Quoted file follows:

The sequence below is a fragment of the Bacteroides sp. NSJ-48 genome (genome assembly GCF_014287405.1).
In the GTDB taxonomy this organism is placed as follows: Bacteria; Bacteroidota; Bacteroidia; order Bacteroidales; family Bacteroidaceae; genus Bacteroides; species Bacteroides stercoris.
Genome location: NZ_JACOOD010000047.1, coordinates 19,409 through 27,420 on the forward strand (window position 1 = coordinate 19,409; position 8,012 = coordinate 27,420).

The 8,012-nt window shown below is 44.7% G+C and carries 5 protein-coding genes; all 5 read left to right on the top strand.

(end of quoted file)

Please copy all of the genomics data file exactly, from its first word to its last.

The sequence below is a fragment of the Bacteroides sp. NSJ-48 genome (genome assembly GCF_014287405.1).
In the GTDB taxonomy this organism is placed as follows: Bacteria; Bacteroidota; Bacteroidia; order Bacteroidales; family Bacteroidaceae; genus Bacteroides; species Bacteroides stercoris.
Genome location: NZ_JACOOD010000047.1, coordinates 19,409 through 27,420 on the forward strand (window position 1 = coordinate 19,409; position 8,012 = coordinate 27,420).

The 8,012-nt window shown below is 44.7% G+C and carries 5 protein-coding genes; all 5 read left to right on the top strand.